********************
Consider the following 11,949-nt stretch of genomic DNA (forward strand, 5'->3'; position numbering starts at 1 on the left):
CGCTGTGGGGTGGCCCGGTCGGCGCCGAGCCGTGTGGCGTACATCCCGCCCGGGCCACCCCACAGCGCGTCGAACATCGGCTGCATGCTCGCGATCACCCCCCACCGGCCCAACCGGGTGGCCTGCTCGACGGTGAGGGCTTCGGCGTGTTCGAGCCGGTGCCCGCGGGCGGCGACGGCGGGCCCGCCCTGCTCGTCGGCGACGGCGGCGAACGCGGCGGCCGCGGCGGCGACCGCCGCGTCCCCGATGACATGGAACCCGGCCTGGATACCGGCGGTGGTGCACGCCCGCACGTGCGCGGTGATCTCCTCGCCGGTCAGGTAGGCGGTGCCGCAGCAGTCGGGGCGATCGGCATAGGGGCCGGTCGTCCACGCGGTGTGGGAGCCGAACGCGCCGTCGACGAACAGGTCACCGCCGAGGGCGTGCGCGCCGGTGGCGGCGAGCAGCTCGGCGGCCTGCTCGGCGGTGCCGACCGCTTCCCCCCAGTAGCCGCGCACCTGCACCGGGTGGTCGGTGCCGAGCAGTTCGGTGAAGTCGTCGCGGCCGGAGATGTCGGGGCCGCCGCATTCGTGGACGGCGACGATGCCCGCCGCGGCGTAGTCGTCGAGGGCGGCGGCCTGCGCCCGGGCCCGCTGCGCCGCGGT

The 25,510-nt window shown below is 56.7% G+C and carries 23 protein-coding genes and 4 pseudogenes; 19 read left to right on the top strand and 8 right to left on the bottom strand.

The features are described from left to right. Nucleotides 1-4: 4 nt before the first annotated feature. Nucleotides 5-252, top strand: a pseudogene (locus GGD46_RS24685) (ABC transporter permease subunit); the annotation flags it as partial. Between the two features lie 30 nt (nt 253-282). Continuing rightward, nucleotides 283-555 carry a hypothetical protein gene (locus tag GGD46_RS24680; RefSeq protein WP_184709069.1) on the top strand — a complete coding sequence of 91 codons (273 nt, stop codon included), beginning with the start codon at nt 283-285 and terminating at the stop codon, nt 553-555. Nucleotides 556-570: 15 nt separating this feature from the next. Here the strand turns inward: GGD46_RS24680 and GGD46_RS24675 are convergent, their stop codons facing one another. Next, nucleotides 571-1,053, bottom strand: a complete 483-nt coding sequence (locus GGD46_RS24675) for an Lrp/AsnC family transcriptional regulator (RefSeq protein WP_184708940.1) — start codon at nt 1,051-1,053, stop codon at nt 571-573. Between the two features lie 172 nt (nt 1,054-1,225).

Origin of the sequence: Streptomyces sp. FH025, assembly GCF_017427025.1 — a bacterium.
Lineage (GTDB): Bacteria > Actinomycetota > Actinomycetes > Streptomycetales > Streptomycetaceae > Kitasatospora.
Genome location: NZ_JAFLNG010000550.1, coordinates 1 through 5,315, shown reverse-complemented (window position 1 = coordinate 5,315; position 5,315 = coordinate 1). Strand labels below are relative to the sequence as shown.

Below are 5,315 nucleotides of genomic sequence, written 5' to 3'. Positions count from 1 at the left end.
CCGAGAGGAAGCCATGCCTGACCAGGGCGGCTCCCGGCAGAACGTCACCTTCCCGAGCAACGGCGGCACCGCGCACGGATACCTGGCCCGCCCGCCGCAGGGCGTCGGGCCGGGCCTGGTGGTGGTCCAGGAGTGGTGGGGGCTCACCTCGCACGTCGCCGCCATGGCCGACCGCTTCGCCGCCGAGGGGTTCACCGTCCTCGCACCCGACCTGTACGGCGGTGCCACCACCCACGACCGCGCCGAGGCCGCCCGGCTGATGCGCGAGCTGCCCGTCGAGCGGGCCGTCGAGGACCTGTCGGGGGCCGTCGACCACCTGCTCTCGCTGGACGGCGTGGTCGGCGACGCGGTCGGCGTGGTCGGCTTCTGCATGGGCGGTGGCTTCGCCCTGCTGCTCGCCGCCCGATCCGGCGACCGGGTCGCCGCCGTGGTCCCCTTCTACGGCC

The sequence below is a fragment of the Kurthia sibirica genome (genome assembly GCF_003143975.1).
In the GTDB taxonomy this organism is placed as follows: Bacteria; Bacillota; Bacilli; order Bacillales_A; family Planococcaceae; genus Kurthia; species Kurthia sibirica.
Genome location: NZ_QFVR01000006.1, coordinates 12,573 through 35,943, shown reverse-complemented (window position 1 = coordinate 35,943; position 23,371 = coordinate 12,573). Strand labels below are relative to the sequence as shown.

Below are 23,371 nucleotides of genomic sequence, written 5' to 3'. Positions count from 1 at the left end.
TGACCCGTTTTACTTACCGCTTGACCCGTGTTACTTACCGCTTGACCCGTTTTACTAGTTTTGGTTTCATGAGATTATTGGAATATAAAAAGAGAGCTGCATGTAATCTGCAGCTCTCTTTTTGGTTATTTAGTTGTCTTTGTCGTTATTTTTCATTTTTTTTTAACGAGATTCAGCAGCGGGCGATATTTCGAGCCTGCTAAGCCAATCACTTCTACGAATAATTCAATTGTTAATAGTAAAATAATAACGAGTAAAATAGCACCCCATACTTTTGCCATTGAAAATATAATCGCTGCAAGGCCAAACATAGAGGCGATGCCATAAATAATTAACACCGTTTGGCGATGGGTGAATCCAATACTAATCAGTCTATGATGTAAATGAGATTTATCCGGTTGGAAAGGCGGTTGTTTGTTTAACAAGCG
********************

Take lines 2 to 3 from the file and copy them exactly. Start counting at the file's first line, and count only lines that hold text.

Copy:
CGCTGTGGGGTGGCCCGGTCGGCGCCGAGCCGTGTGGCGTACATCCCGCCCGGGCCACCCCACAGCGCGTCGAACATCGGCTGCATGCTCGCGATCACCCCCCACCGGCCCAACCGGGTGGCCTGCTCGACGGTGAGGGCTTCGGCGTGTTCGAGCCGGTGCCCGCGGGCGGCGACGGCGGGCCCGCCCTGCTCGTCGGCGACGGCGGCGAACGCGGCGGCCGCGGCGGCGACCGCCGCGTCCCCGATGACATGGAACCCGGCCTGGATACCGGCGGTGGTGCACGCCCGCACGTGCGCGGTGATCTCCTCGCCGGTCAGGTAGGCGGTGCCGCAGCAGTCGGGGCGATCGGCATAGGGGCCGGTCGTCCACGCGGTGTGGGAGCCGAACGCGCCGTCGACGAACAGGTCACCGCCGAGGGCGTGCGCGCCGGTGGCGGCGAGCAGCTCGGCGGCCTGCTCGGCGGTGCCGACCGCTTCCCCCCAGTAGCCGCGCACCTGCACCGGGTGGTCGGTGCCGAGCAGTTCGGTGAAGTCGTCGCGGCCGGAGATGTCGGGGCCGCCGCATTCGTGGACGGCGACGATGCCCGCCGCGGCGTAGTCGTCGAGGGCGGCGGCCTGCGCCCGGGCCCGCTGCGCCGCGGT

The 25,510-nt window shown below is 56.7% G+C and carries 23 protein-coding genes and 4 pseudogenes; 19 read left to right on the top strand and 8 right to left on the bottom strand.